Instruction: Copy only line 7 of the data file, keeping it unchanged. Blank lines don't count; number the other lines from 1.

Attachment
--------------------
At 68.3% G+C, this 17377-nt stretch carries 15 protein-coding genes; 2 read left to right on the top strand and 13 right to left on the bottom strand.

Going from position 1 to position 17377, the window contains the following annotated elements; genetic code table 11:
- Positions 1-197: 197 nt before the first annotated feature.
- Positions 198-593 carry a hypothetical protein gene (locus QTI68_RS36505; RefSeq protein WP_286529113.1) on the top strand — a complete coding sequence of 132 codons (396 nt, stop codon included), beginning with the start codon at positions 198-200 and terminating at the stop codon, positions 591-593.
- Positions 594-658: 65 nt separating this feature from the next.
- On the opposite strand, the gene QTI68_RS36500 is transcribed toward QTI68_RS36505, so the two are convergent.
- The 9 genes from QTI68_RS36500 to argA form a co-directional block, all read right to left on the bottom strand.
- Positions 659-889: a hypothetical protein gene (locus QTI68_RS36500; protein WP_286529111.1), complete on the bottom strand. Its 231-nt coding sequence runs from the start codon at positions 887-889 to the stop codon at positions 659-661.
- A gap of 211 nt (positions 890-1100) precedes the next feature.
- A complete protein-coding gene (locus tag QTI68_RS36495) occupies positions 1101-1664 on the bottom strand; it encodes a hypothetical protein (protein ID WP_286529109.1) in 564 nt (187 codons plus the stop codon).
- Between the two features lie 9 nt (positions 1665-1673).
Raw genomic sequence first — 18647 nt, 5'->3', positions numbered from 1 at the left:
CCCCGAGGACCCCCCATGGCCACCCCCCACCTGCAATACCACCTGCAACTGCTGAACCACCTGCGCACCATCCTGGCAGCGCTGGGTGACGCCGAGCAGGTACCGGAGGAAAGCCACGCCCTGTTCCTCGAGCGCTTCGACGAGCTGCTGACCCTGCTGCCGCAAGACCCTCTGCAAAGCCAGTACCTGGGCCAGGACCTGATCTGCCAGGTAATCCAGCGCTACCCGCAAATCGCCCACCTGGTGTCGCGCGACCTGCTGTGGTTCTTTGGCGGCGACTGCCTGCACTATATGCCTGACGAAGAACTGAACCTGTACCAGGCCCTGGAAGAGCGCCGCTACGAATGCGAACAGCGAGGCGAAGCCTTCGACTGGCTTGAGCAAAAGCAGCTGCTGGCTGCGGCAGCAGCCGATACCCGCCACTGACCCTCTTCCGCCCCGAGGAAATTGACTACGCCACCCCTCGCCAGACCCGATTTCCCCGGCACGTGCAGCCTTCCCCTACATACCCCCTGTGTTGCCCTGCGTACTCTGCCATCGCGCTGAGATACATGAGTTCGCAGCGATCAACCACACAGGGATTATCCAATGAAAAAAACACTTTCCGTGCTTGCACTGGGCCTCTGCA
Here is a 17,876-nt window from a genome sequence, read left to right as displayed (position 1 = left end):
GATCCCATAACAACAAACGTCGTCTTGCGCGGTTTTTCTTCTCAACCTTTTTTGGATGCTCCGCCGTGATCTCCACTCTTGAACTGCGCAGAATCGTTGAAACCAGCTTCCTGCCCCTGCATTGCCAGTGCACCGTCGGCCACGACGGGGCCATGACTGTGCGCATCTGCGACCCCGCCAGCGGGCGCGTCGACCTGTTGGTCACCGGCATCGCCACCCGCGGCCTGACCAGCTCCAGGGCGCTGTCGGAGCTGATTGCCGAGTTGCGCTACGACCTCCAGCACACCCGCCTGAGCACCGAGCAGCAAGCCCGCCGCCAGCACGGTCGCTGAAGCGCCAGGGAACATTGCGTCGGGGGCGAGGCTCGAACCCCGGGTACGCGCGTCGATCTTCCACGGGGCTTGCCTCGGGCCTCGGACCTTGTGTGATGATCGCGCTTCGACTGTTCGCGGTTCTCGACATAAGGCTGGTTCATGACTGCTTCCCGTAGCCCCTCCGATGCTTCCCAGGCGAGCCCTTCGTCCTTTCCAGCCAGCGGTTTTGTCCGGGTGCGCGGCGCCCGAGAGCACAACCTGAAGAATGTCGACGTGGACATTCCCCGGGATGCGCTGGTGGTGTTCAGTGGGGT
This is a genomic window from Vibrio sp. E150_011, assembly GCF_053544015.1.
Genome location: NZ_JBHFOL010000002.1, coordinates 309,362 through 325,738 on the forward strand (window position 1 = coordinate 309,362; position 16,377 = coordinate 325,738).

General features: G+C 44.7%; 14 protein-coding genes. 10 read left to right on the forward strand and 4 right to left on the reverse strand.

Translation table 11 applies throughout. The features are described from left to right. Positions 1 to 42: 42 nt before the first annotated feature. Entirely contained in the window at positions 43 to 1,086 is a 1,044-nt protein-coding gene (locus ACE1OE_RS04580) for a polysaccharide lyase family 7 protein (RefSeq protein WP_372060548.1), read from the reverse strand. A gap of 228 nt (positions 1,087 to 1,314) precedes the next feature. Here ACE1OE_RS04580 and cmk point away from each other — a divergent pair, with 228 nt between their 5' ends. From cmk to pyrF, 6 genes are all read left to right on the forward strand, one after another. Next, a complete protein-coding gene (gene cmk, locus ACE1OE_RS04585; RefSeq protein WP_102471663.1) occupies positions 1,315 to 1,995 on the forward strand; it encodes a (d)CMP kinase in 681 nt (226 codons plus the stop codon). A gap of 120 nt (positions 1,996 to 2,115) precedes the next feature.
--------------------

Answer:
- The 9 genes from QTI68_RS36500 to argA form a co-directional block, all read right to left on the bottom strand.